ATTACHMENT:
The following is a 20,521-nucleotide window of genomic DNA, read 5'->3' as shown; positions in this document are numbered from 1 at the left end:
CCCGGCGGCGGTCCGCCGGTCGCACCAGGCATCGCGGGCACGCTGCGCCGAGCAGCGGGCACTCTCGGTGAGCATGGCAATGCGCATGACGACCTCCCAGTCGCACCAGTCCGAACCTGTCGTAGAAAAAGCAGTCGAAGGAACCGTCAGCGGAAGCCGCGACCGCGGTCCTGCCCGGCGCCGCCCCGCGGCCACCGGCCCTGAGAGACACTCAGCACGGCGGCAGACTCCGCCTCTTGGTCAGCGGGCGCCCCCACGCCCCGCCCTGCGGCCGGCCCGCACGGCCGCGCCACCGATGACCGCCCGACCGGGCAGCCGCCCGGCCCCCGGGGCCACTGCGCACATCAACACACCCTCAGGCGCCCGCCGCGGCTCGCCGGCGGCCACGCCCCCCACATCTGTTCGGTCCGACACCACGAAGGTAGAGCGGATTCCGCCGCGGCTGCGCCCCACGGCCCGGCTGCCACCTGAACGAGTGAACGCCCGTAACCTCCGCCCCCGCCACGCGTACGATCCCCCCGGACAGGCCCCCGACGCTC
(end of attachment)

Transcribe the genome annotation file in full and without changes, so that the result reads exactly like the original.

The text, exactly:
The following is a 20,521-nucleotide window of genomic DNA, read 5'->3' as shown; positions in this document are numbered from 1 at the left end:
CCCGGCGGCGGTCCGCCGGTCGCACCAGGCATCGCGGGCACGCTGCGCCGAGCAGCGGGCACTCTCGGTGAGCATGGCAATGCGCATGACGACCTCCCAGTCGCACCAGTCCGAACCTGTCGTAGAAAAAGCAGTCGAAGGAACCGTCAGCGGAAGCCGCGACCGCGGTCCTGCCCGGCGCCGCCCCGCGGCCACCGGCCCTGAGAGACACTCAGCACGGCGGCAGACTCCGCCTCTTGGTCAGCGGGCGCCCCCACGCCCCGCCCTGCGGCCGGCCCGCACGGCCGCGCCACCGATGACCGCCCGACCGGGCAGCCGCCCGGCCCCCGGGGCCACTGCGCACATCAACACACCCTCAGGCGCCCGCCGCGGCTCGCCGGCGGCCACGCCCCCCACATCTGTTCGGTCCGACACCACGAAGGTAGAGCGGATTCCGCCGCGGCTGCGCCCCACGGCCCGGCTGCCACCTGAACGAGTGAACGCCCGTAACCTCCGCCCCCGCCACGCGTACGATCCCCCCGGACAGGCCCCCGACGCTC